- Transplanting and hardening off plants. In all areas of the garden you may be transplanting plants both large and small. If plants have been grown in a sheltered area either indoors at your home or somewhere else in a greenhouse it behooves you to adjust the plants slowly to the outdoors. The plants will fare much better and grow faster if they have been allowed time to adjust to the increased light levels, wind as well as cooler temperatures. Ask you garden center if they know the history of the plant you are buying. If it has been grown outdoors,already outdoors for over 2 weeks at the center, or is a dormant/bareroot plant then you can forgo hardening them off. Otherwise before transplanting bring them into full outdoor exposure slowly. Bring them outside for about 4 hours during the warmest part of the day (noon to 4) during the first week and increase up incrementally to 8 hours and then in the second week leave it outside in a sheltered spot and then finally into a fully exposed spot similar to where you will be planting it.
- Increase fertilization and water of indoor plants. This increase in water and fertilizer is to coincide with the increased growth of house plants from the increased light levels as the sun moves southward and more directly into windows. You can check fertility and light levels with the MINI 4-IN-1 GARDEN TESTER
- Repot root bound plants. If plant lacks vigor, roots are coming out of drainage holes or if water drains through the plant before it can absorb the water it is more than likely time to transplant. Move up in put size by about 2 inches.
- Prepare plants for their trip outdoors. If you bring any of any indoor plants outdoors for the summer begin to harden them off as mentioned in the last bullet of Landscape Tasks. Do not leave them outside overnight until two weeks after the last frost date.
- Keep an eye out for the arrival of aphids. Ants usually bring aphids out early from their nests where they overwinter them. They feed off the aphids honeydew excrement and farm them like cows. Usually a strong blast of water will handle light infestations or for larger infestations use a neem soap spray.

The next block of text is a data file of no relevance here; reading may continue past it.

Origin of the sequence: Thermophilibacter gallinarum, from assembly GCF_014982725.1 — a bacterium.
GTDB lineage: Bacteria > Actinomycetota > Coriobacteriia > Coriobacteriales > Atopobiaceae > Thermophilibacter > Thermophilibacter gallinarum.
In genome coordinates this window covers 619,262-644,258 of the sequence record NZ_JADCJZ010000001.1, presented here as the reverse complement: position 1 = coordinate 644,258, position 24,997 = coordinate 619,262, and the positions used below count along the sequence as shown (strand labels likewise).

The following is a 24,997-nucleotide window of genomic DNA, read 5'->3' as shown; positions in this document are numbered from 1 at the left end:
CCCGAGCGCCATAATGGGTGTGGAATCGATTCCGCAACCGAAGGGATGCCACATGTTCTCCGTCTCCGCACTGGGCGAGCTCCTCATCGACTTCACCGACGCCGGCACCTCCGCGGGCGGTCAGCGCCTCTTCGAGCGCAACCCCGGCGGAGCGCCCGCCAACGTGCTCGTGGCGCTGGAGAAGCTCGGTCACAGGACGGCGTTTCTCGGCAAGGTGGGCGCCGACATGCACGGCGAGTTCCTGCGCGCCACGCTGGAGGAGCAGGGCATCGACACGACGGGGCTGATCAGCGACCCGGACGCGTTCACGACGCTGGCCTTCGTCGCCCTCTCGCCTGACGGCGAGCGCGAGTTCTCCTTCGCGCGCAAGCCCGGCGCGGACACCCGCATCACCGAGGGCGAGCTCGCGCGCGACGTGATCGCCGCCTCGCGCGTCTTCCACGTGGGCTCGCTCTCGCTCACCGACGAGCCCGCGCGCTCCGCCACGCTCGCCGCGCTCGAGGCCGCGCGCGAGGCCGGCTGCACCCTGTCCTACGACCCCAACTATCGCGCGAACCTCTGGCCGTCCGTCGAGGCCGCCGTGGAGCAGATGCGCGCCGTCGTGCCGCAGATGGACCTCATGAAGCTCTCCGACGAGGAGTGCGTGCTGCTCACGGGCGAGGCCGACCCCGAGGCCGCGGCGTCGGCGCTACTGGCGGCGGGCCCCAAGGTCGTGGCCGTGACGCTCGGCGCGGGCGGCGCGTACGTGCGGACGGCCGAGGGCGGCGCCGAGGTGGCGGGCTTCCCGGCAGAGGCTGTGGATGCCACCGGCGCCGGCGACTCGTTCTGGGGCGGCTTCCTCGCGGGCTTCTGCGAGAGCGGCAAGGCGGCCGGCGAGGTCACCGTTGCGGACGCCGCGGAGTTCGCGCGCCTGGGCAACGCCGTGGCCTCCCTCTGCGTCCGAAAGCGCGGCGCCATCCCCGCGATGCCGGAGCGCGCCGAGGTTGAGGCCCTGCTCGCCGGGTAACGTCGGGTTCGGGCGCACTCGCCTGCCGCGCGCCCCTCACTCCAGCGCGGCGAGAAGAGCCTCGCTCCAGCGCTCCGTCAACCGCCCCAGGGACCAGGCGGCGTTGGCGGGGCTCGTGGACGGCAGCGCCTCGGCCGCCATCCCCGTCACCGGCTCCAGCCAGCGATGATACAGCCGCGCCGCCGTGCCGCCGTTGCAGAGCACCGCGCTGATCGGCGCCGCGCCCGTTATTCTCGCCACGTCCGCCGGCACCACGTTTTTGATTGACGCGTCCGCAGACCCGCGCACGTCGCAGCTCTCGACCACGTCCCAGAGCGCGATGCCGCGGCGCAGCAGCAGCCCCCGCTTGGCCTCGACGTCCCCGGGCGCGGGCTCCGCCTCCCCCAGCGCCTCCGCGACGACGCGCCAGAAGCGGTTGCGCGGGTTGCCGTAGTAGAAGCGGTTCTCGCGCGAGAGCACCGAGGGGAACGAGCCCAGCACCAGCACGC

- Slugs continue to increase in size and numbers this month. Monitor the organic slug bait levels and spread more in the garden if it runs low.
- Apples are blossoming so if you have had problems with Codling Moth larvae in your apples now is the time to set out the codling moth traps.
- PeachTree Borers – found attacking peach as well as plums, cherries apricots and nectarines (Prunus species) skewer into the entry holes with a thin wire to lance the larvae.
Vegetables, Herbs & Fruit
- Last call to start warm weather vegetables and herbs indoors during the first week of April. Start tomatoes, peppers, basil, cucumbers, cantaloupe, watermelon, squash (including zucchini), eggplants and potatoes from true seed.
- Transplant perennial and biennial herbs like parsley, chives, lovage but wait until after the last frost for tender herbs like basil and marjoram.
- You can still plant herbaceous (e.g. strawberry) and woody fruits (eg. Grapes, raspberries) out but avoid bareroot stock. Buy container grown plants this late in the season.
- Transplant cools season vegetables like broccoli, cabbage, cauliflower, leeks, onions (sets and transplants).
- Directly sow into the ground beets, Swiss chard, carrots, dill, endive, Jerusalem artichokes (tuber), radishes, parsnips, turnips, peas, bunching onions, leeks and potato tubers. If you are growing potatoes from “true seed” treat them like their warm weather relatives the tomato.